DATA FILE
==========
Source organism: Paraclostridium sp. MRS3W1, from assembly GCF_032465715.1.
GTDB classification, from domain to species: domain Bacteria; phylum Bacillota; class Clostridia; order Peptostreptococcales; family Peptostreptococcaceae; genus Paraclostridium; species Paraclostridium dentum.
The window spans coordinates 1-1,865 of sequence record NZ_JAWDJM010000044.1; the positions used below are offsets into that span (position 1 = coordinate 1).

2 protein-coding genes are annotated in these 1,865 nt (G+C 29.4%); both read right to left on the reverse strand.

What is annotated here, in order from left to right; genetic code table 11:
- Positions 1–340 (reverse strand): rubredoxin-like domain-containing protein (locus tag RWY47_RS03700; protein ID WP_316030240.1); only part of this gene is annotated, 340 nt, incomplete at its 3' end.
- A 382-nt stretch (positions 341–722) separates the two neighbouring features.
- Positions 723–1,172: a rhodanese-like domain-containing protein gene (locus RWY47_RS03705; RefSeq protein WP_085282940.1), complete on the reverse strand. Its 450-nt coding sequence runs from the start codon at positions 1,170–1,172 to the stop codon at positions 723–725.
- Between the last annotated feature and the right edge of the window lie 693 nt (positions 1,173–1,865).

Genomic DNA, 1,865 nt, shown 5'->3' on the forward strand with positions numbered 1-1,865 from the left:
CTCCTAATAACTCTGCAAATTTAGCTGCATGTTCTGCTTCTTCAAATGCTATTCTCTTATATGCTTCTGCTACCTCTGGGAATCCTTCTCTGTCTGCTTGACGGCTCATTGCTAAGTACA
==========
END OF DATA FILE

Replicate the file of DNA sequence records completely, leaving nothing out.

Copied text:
Source organism: Paraclostridium sp. MRS3W1, from assembly GCF_032465715.1.
GTDB classification, from domain to species: domain Bacteria; phylum Bacillota; class Clostridia; order Peptostreptococcales; family Peptostreptococcaceae; genus Paraclostridium; species Paraclostridium dentum.
The window spans coordinates 1-1,865 of sequence record NZ_JAWDJM010000044.1; the positions used below are offsets into that span (position 1 = coordinate 1).

2 protein-coding genes are annotated in these 1,865 nt (G+C 29.4%); both read right to left on the reverse strand.

What is annotated here, in order from left to right; genetic code table 11:
- Positions 1–340 (reverse strand): rubredoxin-like domain-containing protein (locus tag RWY47_RS03700; protein ID WP_316030240.1); only part of this gene is annotated, 340 nt, incomplete at its 3' end.
- A 382-nt stretch (positions 341–722) separates the two neighbouring features.
- Positions 723–1,172: a rhodanese-like domain-containing protein gene (locus RWY47_RS03705; RefSeq protein WP_085282940.1), complete on the reverse strand. Its 450-nt coding sequence runs from the start codon at positions 1,170–1,172 to the stop codon at positions 723–725.
- Between the last annotated feature and the right edge of the window lie 693 nt (positions 1,173–1,865).

Genomic DNA, 1,865 nt, shown 5'->3' on the forward strand with positions numbered 1-1,865 from the left:
CTCCTAATAACTCTGCAAATTTAGCTGCATGTTCTGCTTCTTCAAATGCTATTCTCTTATATGCTTCTGCTACCTCTGGGAATCCTTCTCTGTCTGCTTGACGGCTCATTGCTAAGTACA